Not that we can disassociate entirely from the rest of the E$$ent community (doesn't that phrase make you all warm and fuzzy), but I've probably spent more time than I should have on the other folks. However, it has gotten more corporate attention. It probably isn't going to be on Good Morning America (or 60 Minutes), but more people in the industry blogs are noticing our plight, and that could be what affects E$$ent's ability to grow: outside funding.
If the lenders had known that Crossroads was in such bad financial shape, there probably wouldn't have been an E$$ent at this point. That kind of begs the question: How profitable are they really, and how much is being siphoned from the profitable hospitals to keep the others looking good?
They have been cherry-picking, and scooping the really good deals. We weren't quite in that catagory, but they looked at us to do a couple things:
1. Doubling the number of beds. From just a numbers perspective, we had about the same number of licensed beds in our facilities as they had in the entire corporation.But back to loans...you can't ask lenders to prop up losing hospitals, but you can ask for building funds, and point out that a hospital was doing poorly because of being 'under construction'. That would fit with buying a new PACs, while the portable x-ray machine in the ER looks like it's ready for the scrap yard...having two out of four x-ray machines down...or numerous hospital beds that can't be raised or lowered. And that would explain the need to transfer patients to floors that have working wall suction, rather than fixing the leaks...all while putting in flat-panel TVs.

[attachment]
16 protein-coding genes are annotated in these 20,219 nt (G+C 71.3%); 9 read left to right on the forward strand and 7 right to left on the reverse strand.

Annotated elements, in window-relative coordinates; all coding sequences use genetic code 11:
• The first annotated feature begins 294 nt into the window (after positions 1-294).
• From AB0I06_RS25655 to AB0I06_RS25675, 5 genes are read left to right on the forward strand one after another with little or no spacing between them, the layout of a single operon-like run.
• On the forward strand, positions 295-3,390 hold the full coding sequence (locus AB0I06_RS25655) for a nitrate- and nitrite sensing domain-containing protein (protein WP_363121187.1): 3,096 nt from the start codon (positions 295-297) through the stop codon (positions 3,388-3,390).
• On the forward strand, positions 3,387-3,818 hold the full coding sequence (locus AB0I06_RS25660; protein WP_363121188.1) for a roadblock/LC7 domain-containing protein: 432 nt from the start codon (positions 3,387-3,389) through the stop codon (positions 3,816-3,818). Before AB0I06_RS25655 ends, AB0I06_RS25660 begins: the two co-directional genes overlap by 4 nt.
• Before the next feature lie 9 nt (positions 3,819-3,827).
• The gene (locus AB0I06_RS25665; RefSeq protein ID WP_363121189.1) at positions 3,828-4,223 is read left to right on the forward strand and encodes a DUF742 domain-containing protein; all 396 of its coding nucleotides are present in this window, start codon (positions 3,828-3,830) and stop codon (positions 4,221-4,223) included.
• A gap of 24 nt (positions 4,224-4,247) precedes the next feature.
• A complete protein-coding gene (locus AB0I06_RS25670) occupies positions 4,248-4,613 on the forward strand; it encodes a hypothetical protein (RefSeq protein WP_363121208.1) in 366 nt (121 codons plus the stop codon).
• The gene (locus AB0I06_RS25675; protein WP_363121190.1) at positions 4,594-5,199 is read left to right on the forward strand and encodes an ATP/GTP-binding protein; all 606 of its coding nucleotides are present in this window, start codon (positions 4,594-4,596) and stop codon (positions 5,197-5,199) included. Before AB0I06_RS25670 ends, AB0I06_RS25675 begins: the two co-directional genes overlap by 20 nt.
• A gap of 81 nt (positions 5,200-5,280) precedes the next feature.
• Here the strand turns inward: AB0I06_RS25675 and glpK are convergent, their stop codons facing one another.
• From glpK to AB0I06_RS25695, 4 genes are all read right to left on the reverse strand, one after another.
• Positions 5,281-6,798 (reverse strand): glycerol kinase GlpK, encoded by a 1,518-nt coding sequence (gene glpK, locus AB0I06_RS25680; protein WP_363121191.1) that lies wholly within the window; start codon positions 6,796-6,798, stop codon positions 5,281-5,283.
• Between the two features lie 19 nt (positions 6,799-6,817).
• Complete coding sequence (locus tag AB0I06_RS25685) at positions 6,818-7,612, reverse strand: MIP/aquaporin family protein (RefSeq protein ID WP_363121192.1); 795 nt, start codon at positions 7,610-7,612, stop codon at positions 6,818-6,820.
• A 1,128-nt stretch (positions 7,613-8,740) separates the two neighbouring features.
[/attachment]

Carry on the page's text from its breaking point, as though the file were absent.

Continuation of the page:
2. Cash flow. There were enough blatant inefficiencies that needed fixing that they figured that most of the other problems could be fixed as easily. They were wrong.
Renting out floors at the North Campus kept that part of the facility from deteriorating from disuse, but it poorly disguises the fact that we formerly had two hospitals running at relatively high occupancy percentages--without the Dubois segment. Now we have empty beds even with that and having a South Campus floor down for 'renovation.'
The "Dallas drain" to Paris healthcare is significant, and damning. Next time you hear that your physician had surgery, or was hospitalized, ask them where they went...
Note: I used the South and North Campuses references purposefully. That's another thing they didn't 'get'....